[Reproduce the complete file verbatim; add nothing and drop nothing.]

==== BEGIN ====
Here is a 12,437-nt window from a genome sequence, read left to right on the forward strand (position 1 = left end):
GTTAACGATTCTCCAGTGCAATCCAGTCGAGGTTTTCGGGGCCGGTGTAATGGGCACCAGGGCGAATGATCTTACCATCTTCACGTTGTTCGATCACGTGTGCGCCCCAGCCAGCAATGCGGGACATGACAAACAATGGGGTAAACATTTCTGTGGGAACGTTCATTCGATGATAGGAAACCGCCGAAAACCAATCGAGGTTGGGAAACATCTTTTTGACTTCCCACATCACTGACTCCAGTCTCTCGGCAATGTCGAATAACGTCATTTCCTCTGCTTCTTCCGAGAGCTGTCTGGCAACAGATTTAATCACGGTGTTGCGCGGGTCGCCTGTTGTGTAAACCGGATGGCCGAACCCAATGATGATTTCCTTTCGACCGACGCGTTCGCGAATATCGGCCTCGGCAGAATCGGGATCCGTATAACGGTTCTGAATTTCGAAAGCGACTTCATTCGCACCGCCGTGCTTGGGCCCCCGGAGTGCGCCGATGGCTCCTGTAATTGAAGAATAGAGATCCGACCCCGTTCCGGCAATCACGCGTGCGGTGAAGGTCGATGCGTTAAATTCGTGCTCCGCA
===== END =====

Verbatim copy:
Here is a 12,437-nt window from a genome sequence, read left to right on the forward strand (position 1 = left end):
GTTAACGATTCTCCAGTGCAATCCAGTCGAGGTTTTCGGGGCCGGTGTAATGGGCACCAGGGCGAATGATCTTACCATCTTCACGTTGTTCGATCACGTGTGCGCCCCAGCCAGCAATGCGGGACATGACAAACAATGGGGTAAACATTTCTGTGGGAACGTTCATTCGATGATAGGAAACCGCCGAAAACCAATCGAGGTTGGGAAACATCTTTTTGACTTCCCACATCACTGACTCCAGTCTCTCGGCAATGTCGAATAACGTCATTTCCTCTGCTTCTTCCGAGAGCTGTCTGGCAACAGATTTAATCACGGTGTTGCGCGGGTCGCCTGTTGTGTAAACCGGATGGCCGAACCCAATGATGATTTCCTTTCGACCGACGCGTTCGCGAATATCGGCCTCGGCAGAATCGGGATCCGTATAACGGTTCTGAATTTCGAAAGCGACTTCATTCGCACCGCCGTGCTTGGGCCCCCGGAGTGCGCCGATGGCTCCTGTAATTGAAGAATAGAGATCCGACCCCGTTCCGGCAATCACGCGTGCGGTGAAGGTCGATGCGTTAAATTCGTGCTCCGCA